The menu changes regularly, but when it's available the gnocchi is always feather-light and memorable. Risotto, too, is cooked to al dente perfection, and combines satisfying flavours such as pea and butternut with parmesan crisps. The salmon is so fresh you can cut through it with the side of a fork, and the sweetly savoury dressing for the fresh oysters, combined with shredded nori and lime, is exemplary. For dessert, you’ll never go wrong ordering the lemon posset, which is smooth as silk, and the chocolate fondant with its subtle orange essence, served with orange ice cream, is the stuff of dreams.
There’s plenty of variety on the drinks list, with everything from interesting craft beers, carefully selected wines and a few choice spirits to a host of artisanal teas making an appearance.
No-nonsense, professional and informed waiting staff will see to it your glass is full, as well as your belly. No bookings, though!
While it's located on busy Bree Street, once you're inside you’ll feel removed from the hustle and bustle and can imagine you're at a street side eatery in Europe – especially since the spot seems a popular choice for international visitors. Communal tables create a casual atmosphere.
The Chefs Warehouse shop has one of the best collections of interesting recipe books you could find (including three by chef Liam himself). You’ll also enjoy browsing the beautiful cookware and gadgets.
Winner of the 2014 Eat Out Mercedes-Benz Restaurant Awards for Best Everyday Eatery.
Deli options on the ever-changing lunch menu include dishes of pork or duck rillettes, potted shrimp or crab, and chicken liver parfait with grape chutney, but the real drawcard here is tapas for two at R380.
The eight tapas dishes flow over their large wooden tray in a parade of mini copper pots, steaming baskets and slate plates. You won’t quite believe this generosity and flavour. Dishes may include crispy calamari tentacles served on a fresh Asian salad with chilli for a lovely hit of heat; butternut or dark, glossy squid-ink risotto; slow-braised beef short-rib with crispy fat and tender layers beneath; and tender tuna slivers with swirls of sauces and fresh shoots. For dessert, the lemon posset is an utter delight: the ultra-creamy, vanilla-studded pudding is topped with fresh raspberries and lemon zest, and a warm raspberry syrup is drizzled over at the table. You’ll probably also scoop every last crumb of the excellent chocolate fondant – gleamingly gooey inside and crisp outside – out of a darling mini copper pot.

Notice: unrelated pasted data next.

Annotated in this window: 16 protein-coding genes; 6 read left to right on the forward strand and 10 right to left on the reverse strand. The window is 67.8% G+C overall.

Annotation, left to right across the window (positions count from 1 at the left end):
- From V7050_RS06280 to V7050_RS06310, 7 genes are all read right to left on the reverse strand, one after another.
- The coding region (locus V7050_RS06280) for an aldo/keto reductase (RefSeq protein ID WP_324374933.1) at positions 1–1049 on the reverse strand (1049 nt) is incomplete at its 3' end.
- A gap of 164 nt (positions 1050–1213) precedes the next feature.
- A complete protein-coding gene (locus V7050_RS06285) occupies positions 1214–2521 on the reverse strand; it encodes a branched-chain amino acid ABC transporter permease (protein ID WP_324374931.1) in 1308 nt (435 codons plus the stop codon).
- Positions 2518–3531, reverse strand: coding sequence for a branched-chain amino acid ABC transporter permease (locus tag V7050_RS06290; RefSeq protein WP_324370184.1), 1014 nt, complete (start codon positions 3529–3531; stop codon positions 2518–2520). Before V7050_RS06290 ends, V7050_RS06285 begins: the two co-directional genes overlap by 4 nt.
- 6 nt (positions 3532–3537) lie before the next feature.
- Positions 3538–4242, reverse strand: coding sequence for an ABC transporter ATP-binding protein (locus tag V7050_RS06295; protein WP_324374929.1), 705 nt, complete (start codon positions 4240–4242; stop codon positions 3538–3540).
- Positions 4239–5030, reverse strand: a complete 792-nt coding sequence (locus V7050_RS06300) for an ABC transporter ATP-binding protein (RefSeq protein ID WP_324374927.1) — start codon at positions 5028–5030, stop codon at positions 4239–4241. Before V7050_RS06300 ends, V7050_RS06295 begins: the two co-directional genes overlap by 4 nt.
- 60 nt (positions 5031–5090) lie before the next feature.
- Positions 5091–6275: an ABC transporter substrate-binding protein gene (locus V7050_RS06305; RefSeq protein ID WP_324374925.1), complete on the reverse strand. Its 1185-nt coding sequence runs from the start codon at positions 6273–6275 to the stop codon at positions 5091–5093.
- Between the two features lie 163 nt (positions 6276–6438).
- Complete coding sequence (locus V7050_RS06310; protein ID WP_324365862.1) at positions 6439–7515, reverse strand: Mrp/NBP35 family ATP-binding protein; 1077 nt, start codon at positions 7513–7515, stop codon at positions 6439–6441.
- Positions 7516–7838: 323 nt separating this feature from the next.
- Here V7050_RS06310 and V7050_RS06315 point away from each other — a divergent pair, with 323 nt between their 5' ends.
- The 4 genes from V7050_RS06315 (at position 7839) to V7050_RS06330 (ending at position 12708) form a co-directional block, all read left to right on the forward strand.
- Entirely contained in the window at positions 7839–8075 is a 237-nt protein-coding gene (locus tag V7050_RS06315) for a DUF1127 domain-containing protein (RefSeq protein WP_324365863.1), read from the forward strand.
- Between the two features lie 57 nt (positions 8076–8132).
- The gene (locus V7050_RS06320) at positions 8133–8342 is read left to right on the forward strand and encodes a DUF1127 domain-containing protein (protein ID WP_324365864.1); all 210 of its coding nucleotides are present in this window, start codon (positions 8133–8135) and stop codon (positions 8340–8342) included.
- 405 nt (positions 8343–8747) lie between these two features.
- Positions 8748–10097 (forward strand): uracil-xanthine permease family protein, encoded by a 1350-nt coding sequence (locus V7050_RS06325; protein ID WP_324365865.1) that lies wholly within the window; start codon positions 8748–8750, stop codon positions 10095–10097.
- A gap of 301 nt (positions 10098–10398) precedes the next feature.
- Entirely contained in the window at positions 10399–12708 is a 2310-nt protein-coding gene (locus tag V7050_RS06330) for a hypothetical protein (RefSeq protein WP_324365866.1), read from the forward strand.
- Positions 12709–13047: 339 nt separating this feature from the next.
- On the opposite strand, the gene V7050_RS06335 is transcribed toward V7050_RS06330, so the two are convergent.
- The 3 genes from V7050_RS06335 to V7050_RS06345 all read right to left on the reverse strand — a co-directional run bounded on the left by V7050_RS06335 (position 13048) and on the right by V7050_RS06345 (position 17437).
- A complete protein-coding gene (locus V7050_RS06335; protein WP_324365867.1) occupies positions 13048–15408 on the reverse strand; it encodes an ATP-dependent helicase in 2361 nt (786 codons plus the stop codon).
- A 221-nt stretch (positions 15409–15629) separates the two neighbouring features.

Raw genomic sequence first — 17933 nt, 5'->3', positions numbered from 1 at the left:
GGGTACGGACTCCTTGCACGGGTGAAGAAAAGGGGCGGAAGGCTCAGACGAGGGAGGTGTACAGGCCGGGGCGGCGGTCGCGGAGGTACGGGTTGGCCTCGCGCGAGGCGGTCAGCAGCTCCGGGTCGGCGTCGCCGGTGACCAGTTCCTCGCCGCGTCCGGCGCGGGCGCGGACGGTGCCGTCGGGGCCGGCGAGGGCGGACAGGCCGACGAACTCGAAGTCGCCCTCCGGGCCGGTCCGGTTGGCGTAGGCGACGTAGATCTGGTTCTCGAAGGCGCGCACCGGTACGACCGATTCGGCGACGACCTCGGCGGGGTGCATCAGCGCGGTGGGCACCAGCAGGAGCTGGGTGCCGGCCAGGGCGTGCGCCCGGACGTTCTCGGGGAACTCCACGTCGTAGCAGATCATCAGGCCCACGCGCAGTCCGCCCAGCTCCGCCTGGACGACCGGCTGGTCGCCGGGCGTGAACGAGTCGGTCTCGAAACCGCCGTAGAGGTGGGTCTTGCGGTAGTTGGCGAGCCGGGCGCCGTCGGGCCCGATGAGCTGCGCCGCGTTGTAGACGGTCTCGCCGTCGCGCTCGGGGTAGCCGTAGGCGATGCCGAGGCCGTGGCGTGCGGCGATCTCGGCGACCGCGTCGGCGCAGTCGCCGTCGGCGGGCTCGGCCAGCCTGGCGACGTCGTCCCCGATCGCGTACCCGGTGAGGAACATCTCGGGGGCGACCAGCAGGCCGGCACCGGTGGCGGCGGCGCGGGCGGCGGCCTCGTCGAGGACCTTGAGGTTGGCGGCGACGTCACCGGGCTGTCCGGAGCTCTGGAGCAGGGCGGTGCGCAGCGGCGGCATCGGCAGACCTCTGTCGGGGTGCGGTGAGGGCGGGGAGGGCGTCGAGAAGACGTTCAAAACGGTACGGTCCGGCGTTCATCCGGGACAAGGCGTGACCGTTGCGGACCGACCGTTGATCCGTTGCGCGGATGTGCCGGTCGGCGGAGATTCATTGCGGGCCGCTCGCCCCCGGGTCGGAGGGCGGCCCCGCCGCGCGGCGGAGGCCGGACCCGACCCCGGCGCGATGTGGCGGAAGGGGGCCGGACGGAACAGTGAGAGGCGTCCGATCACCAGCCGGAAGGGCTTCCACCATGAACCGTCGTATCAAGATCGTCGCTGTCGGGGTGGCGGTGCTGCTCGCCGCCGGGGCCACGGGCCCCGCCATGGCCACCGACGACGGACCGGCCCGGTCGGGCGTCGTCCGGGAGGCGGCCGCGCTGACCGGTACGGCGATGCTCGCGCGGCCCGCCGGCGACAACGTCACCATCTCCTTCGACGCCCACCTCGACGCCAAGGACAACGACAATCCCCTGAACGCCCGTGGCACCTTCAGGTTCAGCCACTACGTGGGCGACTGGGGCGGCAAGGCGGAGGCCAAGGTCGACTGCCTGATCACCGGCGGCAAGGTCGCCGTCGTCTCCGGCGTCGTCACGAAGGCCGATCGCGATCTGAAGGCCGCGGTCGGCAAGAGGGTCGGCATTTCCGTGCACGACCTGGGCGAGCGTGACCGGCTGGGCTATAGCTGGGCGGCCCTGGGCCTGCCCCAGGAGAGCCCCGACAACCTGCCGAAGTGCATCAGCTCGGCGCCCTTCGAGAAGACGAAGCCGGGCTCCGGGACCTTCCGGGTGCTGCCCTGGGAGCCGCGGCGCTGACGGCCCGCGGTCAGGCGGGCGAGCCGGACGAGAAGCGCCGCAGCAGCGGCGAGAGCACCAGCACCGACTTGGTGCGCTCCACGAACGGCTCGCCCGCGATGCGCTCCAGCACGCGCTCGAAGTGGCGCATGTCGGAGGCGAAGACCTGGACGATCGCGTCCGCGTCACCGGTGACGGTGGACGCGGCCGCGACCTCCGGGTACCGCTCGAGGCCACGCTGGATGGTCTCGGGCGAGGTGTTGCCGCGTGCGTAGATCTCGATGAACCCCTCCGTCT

Deluxe coffee comes in cool clear-glass cups, with the menu also offering an affogato option (a scoop of ice cream topped with espresso). Unusual alcohol options include Dragon Fiery Ginger Beer, Liefmans Fruitesse, CBC Amber Weiss, Dalla Cia Premium Grappa and Sir George Brandy (from Napier Winery). There’s a good wine selection of special bottles for the discerning and a dozen easy-drinking wines are available by the glass.
Service is quick and no-fuss.
On summer days and evenings, grab a seat outside. The simple wooden counters and high stools are sturdy and comfortable enough to support you for two hours without you even noticing. Menus are printed on rice paper clipped onto sushi rolling mats, lending a minimalist Asian vibe to it all. The interior is split into two main rooms: a dark, cool dining area lined with shelves of exotic cooking ingredients – rose water, oils, salt, coconut milks and obscure sauces – and a room of kitchenware on the other side with neat arrangements of top-quality knives and heavy saucepans. The dining room with its narrow tables can be a tight squeeze when it’s busy, but it’s perfectly in keeping with the bustling vibe of the city bowl.
One wall is dedicated to rows of highly desirable food bibles. Bring your credit cards, folks – or be good and hope for a gift-card come Christmas.
(Updated August 2014)
Linda ScarboroughWhen we heard that 2013 Eat Out DSTv Food Network Restaurant Awards judge and renowned chef Liam Tomlin was moving Chefs Warehouse, his cooking school and shop, to Bree Street in Cape Town, we rejoiced that a part of our after-work kuier spot, the now-defunct Caveau, was occupied once more. Our excitement doubled when Liam opened up his adjoining canteen, which is a rather understated, casual word that belies the quality of the fare on offer. We grabbed a stool at the street-side counter one hot day to try it out.